A system manager 41 tracks current viewers of each movie and the upper and lower thresholds specified for each movie. The system manager issues alerts when the number of current viewers of each movie exceeds the upper threshold for the movie. The system manager also notes when the current number of viewers falls below the lower threshold for the movie.
Viewer table 42 indicates each viewer identification, the name of the asset currently being viewed by the viewer, the copy assigned to the viewer and the point in the copy (or "offset") at which the viewer is currently viewing.
Disk table 44 indicates the name of each disk, the total bandwidth of the disk, the bandwidth currently available from the disk, the total size of the disk in bytes and the available size in bytes of the disk.
Copy table 46 includes an identification of each copy, the name of the asset, the name of the disk containing the copy and the bandwidth allocated for the copy from the disk.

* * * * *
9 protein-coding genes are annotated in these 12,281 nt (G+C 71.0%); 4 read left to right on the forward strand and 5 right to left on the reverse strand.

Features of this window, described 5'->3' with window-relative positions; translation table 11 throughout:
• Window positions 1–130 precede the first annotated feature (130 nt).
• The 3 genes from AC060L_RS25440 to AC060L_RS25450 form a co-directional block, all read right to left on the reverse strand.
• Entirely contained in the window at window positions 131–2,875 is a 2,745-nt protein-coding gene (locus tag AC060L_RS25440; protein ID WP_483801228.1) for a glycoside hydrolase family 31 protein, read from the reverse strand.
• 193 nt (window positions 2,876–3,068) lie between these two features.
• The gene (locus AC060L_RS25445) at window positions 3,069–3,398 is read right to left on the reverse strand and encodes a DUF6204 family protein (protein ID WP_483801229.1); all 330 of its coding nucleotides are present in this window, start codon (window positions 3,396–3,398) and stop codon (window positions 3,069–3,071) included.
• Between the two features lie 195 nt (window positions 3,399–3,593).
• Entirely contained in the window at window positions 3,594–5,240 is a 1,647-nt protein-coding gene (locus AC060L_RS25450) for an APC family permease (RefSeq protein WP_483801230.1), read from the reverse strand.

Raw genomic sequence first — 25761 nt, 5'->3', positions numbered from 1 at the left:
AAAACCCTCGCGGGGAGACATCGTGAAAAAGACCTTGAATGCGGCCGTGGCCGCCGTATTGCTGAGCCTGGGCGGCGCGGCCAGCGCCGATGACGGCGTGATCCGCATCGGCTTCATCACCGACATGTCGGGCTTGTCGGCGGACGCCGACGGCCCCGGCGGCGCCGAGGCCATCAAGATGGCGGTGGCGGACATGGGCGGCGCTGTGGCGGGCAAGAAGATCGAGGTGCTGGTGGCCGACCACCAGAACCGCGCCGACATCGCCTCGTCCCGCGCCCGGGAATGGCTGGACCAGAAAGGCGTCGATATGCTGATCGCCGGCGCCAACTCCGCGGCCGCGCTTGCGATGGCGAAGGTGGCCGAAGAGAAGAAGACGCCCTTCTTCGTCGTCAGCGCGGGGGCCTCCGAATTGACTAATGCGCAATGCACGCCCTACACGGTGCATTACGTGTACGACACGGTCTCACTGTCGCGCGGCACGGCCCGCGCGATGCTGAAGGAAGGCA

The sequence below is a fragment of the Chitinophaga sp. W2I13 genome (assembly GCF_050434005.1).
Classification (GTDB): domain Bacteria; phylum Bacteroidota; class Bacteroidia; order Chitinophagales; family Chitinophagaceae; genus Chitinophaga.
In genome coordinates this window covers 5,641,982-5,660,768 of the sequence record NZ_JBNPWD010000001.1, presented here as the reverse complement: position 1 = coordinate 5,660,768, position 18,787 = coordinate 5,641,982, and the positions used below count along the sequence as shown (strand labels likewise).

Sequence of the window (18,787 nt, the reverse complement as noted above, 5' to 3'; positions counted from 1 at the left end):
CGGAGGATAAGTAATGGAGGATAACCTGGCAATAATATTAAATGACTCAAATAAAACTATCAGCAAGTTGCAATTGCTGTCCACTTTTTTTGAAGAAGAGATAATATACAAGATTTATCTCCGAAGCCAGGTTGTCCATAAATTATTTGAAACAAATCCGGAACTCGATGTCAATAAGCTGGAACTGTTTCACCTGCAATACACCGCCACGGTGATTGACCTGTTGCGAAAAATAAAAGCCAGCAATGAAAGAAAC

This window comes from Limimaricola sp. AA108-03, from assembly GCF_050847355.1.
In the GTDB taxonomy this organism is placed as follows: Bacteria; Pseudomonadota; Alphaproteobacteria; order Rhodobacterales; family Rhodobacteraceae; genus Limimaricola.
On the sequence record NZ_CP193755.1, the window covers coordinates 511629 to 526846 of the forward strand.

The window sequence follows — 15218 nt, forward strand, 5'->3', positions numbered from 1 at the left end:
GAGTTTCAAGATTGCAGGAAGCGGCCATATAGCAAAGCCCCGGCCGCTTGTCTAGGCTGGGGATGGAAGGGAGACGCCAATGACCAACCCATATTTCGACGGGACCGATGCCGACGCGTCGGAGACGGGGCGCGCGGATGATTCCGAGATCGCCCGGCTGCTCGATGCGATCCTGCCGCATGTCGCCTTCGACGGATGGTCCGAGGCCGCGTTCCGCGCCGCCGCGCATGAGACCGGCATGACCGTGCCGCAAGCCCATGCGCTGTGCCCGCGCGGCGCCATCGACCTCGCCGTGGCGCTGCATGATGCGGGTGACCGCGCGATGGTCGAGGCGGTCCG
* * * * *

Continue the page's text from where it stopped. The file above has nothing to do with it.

FIG. 3 illustrates processing by asset manager function 27 which is in charge of assigning an existing copy of an asset to satisfy a view request. Whenever a new request is received to view an asset, the asset manager 27 determines from table 46 which disks contain a copy of the asset. Then, from a seperate table 44, the asset manager determines what percentage of each disk's bandwidth is currently being used (step 102). The asset manager 27 then determines which disk has the most bandwidth available for viewing (step 102). Then, the asset manager 27 determines if that disk is currently replicating the disk from another disk (decision 106). If not, then the asset manager 27 assigns this disk as the source of the asset to satisfy the current request (step 110). However, if this disk is currently replicating the asset, then asset manager 27 determines if there is another disk with a copy of this asset (decision 108), and if so, identifies the disk with the next highest amount of available bandwidth (step 114). The asset manager next proceeds to decision 106 which will likely lead to step 110 whereby this disk with the next highest amount of its bandwidth currently available will be assigned to satisfy the current request. Referring again to decision 108, if there is no disk other than the disk where the asset is currently being replicated, then the replicating asset will be assigned to satisfy the current request if the asset is being replicated faster than the normal read rate (step 121). The normal read rate is a function of the asset itself and is pre-determined while the replication rate is a function of the available bandwidth of the source and target disks. The system must be able to read the asset for the viewer at the same time as it writes the asset during replication. In addition, the replication must have completed writing enough of the movie to the disk so that the system can fill its read-ahead buffers for the viewer. In the case where the replication rate is faster than the normal read rate, the viewer will not likely "catch-up" to the replication so the copy currently being replicated will suffice for the requester. However, if the asset is not being replicated faster than the normal read rate, then no asset copy is assigned, and the requestor is forced to wait (step 122).